The Evolving Regulatory Architecture: A Supervisory Perspective – Gerry Cross, Director of Policy and Risk

27 November 2017 Speech

Central Bank of Ireland

Speech delivered to the Banking & Payments Federation Ireland (BPFI) Conference on the Evolving Supervisory Architecture

Good morning ladies and gentlemen. I would like to thank the BPFI for the invitation to speak and for the opportunity to contribute a national supervisor’s perspective to today’s discussion.

The topic of supervisory architecture is an interesting and timely one, as there is a lot happening in this area at the current moment. Reflecting this, in my remarks this morning I will focus on a number of different aspects: the changing architecture within the Central Bank; developments in relation to Banking Union with a few comments about the risk reduction measures proposals; the effects of Brexit; and finally a few words about the ESAs reform proposals currently on the table.

Central Bank regulatory architecture

As you will be aware, just three months ago, on the 1 September, the Central Bank restructured our financial regulation and supervision functions. Whereas previously there was a single financial regulation pillar operating under a single Deputy Governor, the decision was taken to divide this into two pillars, a Prudential Regulation Pillar and a Financial Conduct Pillar, with the Deputy Governor Financial Regulation role now divided into two: a Deputy Governor Prudential Regulation and a Director General Financial Conduct. The titles are different only because of legislative constraints in this regard.

There were a number of reasons for moving to this new structure. The first was simply one of scale. This new structure better fits the scale of regulatory activity undertaken by the Central Bank as driven by post-Crisis and other developments. On the one hand the significantly increased levels of European engagement have been a major factor. The establishment of the Single Supervisory Mechanism (SSM) together with the expanded role of the European Supervisory Authorities (ESAs) - about which more later - means that the European dimension of the role – now roles – has become much greater than previously. At the same time, our move to a new model of assertive, risk-based supervision underpinned by strong enforcement means that the domestic aspect of the job has also become increasingly intensive. The change also reflects ongoing changes in the regulatory context in particular the need to enhance our focus in areas of conduct regulation over and above our longstanding focus on and commitment to consumer protection. This includes responding to the increased range of firms and activities that will be present in Ireland in the context of Brexit.

It is essential of course that these two pillars work seamlessly together in a highly integrated way. While prudential and conduct risks are different, they are both significantly interlinked. Conduct failings, for example, can give rise to fines which impact the financial position of a firm. And prudential weakness can provide a fertile ground for weak conduct controls. The relevance of governance issues and culture issues within firms to both aspects, prudential and conduct, and supervisory practicalities, all speak to the need for a very well joined-up approach. At the same time, both financial regulation pillars will be working very closely with the Financial Stability function which is located in the Central Banking pillar.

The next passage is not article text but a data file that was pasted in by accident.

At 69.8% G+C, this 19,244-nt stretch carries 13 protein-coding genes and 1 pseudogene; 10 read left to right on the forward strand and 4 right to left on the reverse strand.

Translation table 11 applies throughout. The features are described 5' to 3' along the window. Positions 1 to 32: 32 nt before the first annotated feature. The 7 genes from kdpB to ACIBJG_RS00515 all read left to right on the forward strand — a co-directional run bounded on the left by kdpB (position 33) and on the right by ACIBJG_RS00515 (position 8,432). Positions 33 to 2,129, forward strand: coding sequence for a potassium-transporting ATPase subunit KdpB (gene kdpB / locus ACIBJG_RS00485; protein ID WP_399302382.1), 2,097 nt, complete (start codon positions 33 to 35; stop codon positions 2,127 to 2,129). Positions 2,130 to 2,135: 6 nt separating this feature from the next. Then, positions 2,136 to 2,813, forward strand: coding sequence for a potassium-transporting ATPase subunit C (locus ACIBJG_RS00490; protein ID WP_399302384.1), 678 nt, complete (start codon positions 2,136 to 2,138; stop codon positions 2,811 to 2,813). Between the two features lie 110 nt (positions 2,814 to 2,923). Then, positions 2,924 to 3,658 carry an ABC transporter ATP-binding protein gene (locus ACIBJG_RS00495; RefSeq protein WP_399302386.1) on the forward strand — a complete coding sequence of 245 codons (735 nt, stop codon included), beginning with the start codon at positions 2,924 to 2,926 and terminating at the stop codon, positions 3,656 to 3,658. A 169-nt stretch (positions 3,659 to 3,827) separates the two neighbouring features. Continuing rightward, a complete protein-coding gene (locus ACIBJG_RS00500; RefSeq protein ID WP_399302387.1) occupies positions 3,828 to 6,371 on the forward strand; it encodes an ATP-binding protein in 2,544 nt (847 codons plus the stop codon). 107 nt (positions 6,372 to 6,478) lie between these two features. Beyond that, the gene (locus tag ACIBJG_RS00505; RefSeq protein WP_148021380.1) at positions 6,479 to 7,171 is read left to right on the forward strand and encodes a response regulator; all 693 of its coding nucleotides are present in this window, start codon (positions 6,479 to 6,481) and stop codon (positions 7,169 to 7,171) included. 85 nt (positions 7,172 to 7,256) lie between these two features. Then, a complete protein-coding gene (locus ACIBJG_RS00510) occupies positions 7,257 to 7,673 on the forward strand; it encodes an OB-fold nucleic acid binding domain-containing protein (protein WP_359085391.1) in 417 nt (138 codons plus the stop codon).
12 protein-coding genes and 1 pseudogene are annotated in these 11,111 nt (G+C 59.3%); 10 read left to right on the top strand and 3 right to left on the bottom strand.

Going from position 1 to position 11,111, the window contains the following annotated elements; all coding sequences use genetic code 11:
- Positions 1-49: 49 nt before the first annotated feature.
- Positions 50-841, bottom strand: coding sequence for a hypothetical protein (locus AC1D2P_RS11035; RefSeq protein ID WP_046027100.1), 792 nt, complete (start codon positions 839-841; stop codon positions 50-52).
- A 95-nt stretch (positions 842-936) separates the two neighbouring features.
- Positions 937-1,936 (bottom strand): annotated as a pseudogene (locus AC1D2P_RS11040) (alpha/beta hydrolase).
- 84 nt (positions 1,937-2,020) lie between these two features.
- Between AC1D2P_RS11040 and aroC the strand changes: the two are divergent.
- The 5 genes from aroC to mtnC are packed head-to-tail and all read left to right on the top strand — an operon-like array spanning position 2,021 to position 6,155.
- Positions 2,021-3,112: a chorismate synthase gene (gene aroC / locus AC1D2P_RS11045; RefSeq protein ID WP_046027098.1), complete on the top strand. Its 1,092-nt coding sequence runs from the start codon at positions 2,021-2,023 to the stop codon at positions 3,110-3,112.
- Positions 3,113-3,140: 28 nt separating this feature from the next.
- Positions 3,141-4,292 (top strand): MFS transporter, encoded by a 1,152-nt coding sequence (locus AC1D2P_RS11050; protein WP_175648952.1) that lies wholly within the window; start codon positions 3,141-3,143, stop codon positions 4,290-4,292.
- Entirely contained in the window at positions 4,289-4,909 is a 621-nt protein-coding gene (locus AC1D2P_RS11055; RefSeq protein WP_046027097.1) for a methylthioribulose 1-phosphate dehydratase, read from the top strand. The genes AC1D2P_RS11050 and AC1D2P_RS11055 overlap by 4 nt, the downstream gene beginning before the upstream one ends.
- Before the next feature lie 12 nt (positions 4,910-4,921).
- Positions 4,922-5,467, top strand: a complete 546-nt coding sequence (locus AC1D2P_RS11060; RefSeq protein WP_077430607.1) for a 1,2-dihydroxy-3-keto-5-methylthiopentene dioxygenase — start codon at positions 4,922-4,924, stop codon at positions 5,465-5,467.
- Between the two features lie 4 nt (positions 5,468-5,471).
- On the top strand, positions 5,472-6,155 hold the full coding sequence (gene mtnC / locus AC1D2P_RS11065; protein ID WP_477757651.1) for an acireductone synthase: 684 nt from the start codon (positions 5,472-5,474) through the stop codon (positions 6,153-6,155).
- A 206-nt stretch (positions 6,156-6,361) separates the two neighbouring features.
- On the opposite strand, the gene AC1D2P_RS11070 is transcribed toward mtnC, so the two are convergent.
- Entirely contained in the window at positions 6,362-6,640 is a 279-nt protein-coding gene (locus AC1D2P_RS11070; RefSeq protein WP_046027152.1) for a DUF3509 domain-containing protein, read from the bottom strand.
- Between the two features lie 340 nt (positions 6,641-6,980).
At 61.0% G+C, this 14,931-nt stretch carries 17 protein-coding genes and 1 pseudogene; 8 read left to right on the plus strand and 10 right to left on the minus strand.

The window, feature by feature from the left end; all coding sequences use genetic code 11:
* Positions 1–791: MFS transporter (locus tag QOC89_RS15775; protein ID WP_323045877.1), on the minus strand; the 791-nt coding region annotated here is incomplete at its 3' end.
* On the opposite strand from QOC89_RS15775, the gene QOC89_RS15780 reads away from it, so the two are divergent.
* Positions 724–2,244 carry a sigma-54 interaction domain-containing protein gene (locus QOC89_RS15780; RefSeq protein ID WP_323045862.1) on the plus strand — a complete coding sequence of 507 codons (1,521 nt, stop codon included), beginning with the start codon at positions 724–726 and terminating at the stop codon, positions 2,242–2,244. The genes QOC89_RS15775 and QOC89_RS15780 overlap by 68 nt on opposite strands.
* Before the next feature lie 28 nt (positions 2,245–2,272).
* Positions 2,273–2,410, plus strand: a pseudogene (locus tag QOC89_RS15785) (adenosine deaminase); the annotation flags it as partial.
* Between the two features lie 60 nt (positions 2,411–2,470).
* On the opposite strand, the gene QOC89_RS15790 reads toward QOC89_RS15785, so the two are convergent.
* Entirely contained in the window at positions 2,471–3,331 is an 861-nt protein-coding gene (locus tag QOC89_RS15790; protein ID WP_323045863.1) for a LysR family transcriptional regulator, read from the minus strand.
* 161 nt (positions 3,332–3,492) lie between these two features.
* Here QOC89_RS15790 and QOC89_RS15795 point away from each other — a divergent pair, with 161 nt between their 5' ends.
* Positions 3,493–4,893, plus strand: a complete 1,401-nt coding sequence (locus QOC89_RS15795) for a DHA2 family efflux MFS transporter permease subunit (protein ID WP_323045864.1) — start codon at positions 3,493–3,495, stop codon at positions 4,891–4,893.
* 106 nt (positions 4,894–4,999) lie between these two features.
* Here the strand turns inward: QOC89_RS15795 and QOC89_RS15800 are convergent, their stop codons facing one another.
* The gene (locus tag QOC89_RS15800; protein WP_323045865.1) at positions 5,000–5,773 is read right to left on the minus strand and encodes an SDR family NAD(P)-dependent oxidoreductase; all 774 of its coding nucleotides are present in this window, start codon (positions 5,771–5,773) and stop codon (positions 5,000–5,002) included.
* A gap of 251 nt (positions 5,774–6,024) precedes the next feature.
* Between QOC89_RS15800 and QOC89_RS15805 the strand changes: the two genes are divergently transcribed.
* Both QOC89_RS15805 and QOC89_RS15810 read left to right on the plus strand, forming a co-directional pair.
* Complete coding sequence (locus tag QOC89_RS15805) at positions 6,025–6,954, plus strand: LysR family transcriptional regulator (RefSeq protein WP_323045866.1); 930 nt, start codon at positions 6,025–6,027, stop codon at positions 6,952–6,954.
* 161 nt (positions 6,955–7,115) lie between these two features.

An important part of making sure that these objectives are achieved is the “One Bank” culture and approach that is now an embedded part of the Central Bank’s way of working. This is the approach which demands that, while we are organised into different pillars with a view to achieving a number of mandates, these pillars and mandates are complementary and co-dependent and as an organisation our structures and people need to reflect this joined-up concept. It is reflected in the behaviours and approaches we expect, and in the Bank’s governance structures, with key committees such as the Financial Stability Committee, the Financial Regulation Oversight Committee, the Policy Committee and the Supervisory Committee going across two or three of the pillars as the case may be.

As a further example, my own directorate, the Policy and Risk Directorate, supports both the Prudential Regulation and Financial Conduct Pillars and has dual reporting lines. This reflects the imperative that while we deploy sharp focus on both prudential and conduct supervision, we do so in a manner that is closely integrated and strongly coherent. Having a policy and risk function that goes across both areas contributes importantly to this outcome.

Banking Union – the evolving European architecture

It is now over three years since the commencement of the SSM and it is fair to say that we have come quite a long way. We in the Central Bank have noted with interest the recent European Commission stocktake Report to the European Parliament and the Council of the EU on the SSM. That report is, in the main, positive on the SSM’s performance to date, and we fully share that sentiment. We also tend to agree with most, if not all, of the Commission’s suggestions for improvements within the SSM in that report. This includes the Commission’s recommendation that intra-SSM networks populated by the ECB and the National Competent Authorities (NCAs) be afforded a clearer status to ensure their stability, influence and effective governance. This would be a valuable contribution as the SSM continues into the next phase in its development.

Evolution in the regulatory architecture also continues in the form of the new EU resolution framework. A key lesson learned from the last financial crisis was that banks were not resolvable without potential impact on financial stability or recourse to public funds. In order to enhance their resolvability banks needed to increase their levels of loss absorbing capacity (LAC) and, in many cases, make structural changes to their organisations – setting up holding companies for example. Significant progress has been made in Ireland and across the EU in this regard. However, a body of work remains to be completed. The resolution framework will continue to evolve through the risk reduction measures banking reform package and through the policy positions of the Single Resolution Board. The banking sector will need to keep pace and adapt accordingly.